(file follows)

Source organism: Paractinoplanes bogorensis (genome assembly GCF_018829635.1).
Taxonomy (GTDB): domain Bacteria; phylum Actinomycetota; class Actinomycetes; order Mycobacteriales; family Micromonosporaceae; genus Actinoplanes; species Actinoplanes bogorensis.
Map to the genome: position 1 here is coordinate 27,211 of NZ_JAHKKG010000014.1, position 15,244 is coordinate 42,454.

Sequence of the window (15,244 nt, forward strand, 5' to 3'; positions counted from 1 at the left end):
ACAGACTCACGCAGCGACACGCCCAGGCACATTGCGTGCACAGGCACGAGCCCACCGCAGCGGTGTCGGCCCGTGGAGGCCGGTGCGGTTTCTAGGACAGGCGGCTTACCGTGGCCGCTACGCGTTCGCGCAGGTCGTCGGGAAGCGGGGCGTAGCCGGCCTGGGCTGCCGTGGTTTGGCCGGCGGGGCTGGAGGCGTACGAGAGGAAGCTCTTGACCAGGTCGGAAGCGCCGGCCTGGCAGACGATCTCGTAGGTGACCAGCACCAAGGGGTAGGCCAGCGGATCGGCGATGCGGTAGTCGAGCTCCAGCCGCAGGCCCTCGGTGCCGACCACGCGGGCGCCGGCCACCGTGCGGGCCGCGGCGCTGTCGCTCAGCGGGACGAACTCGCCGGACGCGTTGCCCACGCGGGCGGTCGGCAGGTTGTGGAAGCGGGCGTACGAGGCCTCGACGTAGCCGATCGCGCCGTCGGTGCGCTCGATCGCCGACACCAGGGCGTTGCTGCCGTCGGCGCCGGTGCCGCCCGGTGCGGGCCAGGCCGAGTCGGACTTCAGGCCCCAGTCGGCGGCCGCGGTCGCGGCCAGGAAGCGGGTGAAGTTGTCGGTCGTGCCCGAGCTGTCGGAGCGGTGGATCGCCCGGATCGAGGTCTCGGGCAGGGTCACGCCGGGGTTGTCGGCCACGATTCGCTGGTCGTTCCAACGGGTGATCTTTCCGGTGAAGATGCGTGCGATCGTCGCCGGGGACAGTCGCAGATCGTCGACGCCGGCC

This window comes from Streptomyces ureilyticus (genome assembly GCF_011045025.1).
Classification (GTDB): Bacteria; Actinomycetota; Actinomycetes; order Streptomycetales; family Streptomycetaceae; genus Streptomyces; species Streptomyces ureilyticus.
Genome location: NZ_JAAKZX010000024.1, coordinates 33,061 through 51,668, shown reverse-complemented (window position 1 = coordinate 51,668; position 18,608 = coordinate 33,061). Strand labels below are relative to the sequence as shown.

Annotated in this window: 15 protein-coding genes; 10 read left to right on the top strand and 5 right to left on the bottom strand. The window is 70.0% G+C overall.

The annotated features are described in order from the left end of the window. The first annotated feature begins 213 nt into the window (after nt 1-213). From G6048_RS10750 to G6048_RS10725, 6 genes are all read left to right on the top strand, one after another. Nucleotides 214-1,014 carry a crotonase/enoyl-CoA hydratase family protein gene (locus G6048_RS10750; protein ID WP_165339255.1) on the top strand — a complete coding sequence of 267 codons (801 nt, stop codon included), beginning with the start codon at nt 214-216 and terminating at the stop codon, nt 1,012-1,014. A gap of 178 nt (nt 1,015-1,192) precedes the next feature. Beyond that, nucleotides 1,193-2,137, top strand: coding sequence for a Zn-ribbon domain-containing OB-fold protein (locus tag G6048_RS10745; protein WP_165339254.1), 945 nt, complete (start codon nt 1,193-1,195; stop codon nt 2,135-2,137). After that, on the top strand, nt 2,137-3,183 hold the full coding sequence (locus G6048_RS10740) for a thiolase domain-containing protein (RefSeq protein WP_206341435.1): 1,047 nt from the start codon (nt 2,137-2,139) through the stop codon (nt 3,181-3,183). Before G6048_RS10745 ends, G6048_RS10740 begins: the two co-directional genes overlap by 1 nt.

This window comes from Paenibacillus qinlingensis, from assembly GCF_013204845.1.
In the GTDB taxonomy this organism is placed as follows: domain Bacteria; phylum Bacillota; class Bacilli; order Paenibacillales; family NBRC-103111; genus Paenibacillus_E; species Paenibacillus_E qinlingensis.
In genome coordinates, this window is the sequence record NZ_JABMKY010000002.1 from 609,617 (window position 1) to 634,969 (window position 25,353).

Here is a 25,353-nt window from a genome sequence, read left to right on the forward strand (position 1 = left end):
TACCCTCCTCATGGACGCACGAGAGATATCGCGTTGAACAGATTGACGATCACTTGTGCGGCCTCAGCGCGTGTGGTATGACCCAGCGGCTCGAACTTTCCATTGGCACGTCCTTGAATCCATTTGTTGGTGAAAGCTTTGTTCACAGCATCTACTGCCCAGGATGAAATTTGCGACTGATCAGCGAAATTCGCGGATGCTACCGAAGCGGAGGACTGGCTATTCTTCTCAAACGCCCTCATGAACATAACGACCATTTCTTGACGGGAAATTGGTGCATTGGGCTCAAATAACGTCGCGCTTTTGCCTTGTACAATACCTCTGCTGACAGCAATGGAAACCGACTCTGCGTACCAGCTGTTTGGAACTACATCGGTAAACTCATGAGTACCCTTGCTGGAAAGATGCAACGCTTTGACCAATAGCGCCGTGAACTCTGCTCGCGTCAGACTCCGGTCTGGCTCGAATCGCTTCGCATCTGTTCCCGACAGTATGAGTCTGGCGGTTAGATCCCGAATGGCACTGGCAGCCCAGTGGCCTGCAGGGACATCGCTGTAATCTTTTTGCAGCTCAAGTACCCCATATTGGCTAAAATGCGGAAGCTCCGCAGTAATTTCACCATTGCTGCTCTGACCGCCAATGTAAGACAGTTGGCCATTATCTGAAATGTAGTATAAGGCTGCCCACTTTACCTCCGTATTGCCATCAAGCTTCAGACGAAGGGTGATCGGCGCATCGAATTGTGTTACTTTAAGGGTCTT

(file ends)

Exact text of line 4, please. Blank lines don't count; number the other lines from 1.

Sequence of the window (15,244 nt, forward strand, 5' to 3'; positions counted from 1 at the left end):